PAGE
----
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From the picturesque canals of Kinosaki Onsen to Amanohashidate’s pine-covered sandbar, the Kitakinki (北近畿) region has everything necessary to make it onto Japan’s “top 10 places to visit” lists. While these two destinations may be the region’s most famous, a deeper dive into Kitakinki reveals a rich offering of unique experiences, from kayaking in crystal blue waters along a UNESCO Global Geopark to an overnight stay at a silkworm farmhouse-turned luxury accommodation.

Originally Kitakinki was made up of the four ancient provinces of Tango (丹後国), Tajima (但馬国), Tamba (丹波国), and Wakasa (若狭国), which now occupy parts of Hyogo, Kyoto, and Fukui prefectures. Due to this region’s geographical and historical breadth, you can find both big-name destinations easily accessible by train and drive to off-the-beaten-path locations, as Kitakinki delivers the best of both worlds.

Visit the Historic Fukuchiyama Castle

Heading further north of Kyoto is the modest-sized Fukuchiyama Castle Tower, a reconstruction based on the 1580 castle built for feudal lord Akechi Mitsuhide. Today Fukuchiyama-jo Tenshukaku (福知山城天守閣) exhibits a collection of artifacts including samurai armor, swords, and woodblock prints.

The castle’s summit offers an excellent panoramic view of Fukuchiyama city. I ended up scaling the castle twice (once while the sun hid behind clouds, and again when it made a sudden appearance) just to enjoy the magnificent view to its fullest. 

Access: Fukuchiyama (福知山) is 1 hour and 20 minutes from Kyoto, and 1 hour and 40 minutes from Osaka by limited express train. From Fukuchiyama Station, it’s about a 15-minute walk to the castle.

Walk Through Tamba’s Historic Kaibara Castle Town

West of Kyoto in ancient Tamba province is the quaint Kaibara Castle Town (柏原城下町), home to descendants of Nobunaga Oda, the “First Unifier” of Japan, who built this feudal domain. Ironically, no castle ever existed, although the 1800’s European-style architecture, wooden “Taiko Yagura” drum towers, and a grand residence for Kaibara’s feudal lord still hit all the notes of an older, eclectic Japanese esthetic.

One of my greatest regrets during my visit was not trying one of the chestnut cakes topped with Tamba’s autumn king-sized chestnuts — if given the opportunity, never skip a tasty seasonal treat. 

Access: From Fukuchiyama Station, a local train connects to Kaibara (柏原) in about 30 minutes.

Stay in a Traditional Japanese Silkworm Rearing House at Oya Osugi 

Further northwest into the old Tajima province and Hyogo prefecture lies Oya Osugi (大屋大杉), a beautifully renovated 130-year-old sericulture silkworm farmhouse. This three-story post-and-beam structure within Osugi town and its once-thriving silkworm industry is a historic property transformed into a tastefully renovated lodge with all the amenities of a high-class hotel.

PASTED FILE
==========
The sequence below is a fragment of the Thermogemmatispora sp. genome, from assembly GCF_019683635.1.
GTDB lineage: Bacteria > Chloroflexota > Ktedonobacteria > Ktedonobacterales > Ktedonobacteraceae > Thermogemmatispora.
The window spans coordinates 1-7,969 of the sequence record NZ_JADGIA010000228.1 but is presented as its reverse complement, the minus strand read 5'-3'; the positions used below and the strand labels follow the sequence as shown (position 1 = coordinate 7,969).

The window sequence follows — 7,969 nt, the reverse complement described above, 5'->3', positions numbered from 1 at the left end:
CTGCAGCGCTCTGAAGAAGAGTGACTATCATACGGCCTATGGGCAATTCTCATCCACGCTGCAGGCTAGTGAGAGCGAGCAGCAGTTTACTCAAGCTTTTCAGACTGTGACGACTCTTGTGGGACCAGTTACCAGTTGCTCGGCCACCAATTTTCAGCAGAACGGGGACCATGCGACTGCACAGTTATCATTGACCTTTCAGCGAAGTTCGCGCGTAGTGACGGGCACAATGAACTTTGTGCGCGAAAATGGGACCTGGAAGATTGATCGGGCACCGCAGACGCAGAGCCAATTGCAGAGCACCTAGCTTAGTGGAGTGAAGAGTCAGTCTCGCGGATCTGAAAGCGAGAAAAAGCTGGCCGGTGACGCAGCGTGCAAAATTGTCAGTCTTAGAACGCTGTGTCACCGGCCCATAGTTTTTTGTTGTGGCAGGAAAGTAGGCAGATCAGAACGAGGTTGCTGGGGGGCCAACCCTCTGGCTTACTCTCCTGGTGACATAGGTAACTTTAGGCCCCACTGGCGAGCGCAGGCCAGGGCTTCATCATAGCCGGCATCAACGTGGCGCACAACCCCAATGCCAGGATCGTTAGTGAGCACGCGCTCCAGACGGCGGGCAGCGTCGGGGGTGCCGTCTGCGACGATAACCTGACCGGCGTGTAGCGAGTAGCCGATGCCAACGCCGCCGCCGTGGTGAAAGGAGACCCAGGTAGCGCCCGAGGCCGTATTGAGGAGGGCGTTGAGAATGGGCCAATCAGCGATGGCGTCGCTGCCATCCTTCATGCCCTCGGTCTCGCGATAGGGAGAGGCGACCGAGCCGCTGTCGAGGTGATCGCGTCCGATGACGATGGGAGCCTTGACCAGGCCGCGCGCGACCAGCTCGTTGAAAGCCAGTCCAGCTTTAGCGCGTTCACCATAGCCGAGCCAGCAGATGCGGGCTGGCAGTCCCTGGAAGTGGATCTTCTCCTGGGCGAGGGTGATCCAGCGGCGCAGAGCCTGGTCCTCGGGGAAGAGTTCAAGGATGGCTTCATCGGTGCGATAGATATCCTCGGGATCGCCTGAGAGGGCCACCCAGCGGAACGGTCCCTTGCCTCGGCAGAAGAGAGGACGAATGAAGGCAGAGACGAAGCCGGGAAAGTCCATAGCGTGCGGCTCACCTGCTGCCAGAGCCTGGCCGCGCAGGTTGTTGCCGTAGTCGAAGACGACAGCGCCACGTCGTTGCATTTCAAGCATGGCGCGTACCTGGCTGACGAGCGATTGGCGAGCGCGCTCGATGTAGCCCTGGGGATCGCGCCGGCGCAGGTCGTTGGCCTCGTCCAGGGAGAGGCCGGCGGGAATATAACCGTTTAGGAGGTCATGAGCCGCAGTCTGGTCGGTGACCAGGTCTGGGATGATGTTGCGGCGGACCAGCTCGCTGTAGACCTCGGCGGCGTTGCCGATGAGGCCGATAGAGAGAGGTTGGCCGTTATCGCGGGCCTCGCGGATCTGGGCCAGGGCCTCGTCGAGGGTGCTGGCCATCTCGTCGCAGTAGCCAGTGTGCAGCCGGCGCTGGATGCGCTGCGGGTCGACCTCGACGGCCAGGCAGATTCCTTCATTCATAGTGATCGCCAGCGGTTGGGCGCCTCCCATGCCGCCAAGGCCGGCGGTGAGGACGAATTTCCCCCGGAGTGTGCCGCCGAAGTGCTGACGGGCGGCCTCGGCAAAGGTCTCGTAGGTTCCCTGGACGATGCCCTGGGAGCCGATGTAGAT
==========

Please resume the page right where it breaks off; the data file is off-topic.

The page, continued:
At Oya Osugi, dinner is a seasonal affair, featuring ingredients harvested by local farmers. Each dish was impeccably prepared, and the chef regaled me with stories of how the local ojisan (grandpas) caught the fresh eel and managed to farm 46 varieties of figs.

river view in old Japanese village
A river runs through old Tajima province near Oya Osugi.
Access: From Fukuchiyama Station, JR trains connect to Yoka (八鹿) in about 40 minutes. From Yoka Station, a bus goes to Oya (大屋) in about 40 minutes. From there, another very short bus ride to Uriwara (瓜原) will take you within a few minutes’ walk to Oya Osugi.

Kayak at Takeno Snorkel Center Near Kinosaki Onsen

Heading east to the Tajima region, home of the ever-popular Kinosaki Onsen (城崎温泉), you can kayak from Takeno Snorkel Center (竹野スノーケルセンター) out into azure waters, past dramatic rock formations of the UNESCO-designated San’in Kaigan Geopark.

This geopark spans Kyoto to Tottori prefectures’ coastlines and is known for its geologically diverse land formations of sedimentary and volcanic rock layers, some of which you can see up close from your kayak. Certified instructors are on hand to offer those with little to no experience an easy crash course on kayaking basics, before venturing out from Takeno Beach.

Access: Access: From Fukuchiyama Station, the Kounotori Limited Express train connects to Kinosaki Onsen in about 1 hour. From Kinosaki Onsen Station, it’s a 10-minute train ride and a 20-minute walk to Takeno Snorkel Center.

Enjoy Contemporary Architecture, Children’s Illustrations, and Tango Cuisine at Wakuden no Mori

East of Kinosaki lies Tango Province, best known for the pine-covered sandbar of Amanohashidate (天橋立). Not far away, Wakuden no Mori restaurant and museum offers a peaceful retreat from some of the more bustling locations combining art, modern architecture, and food.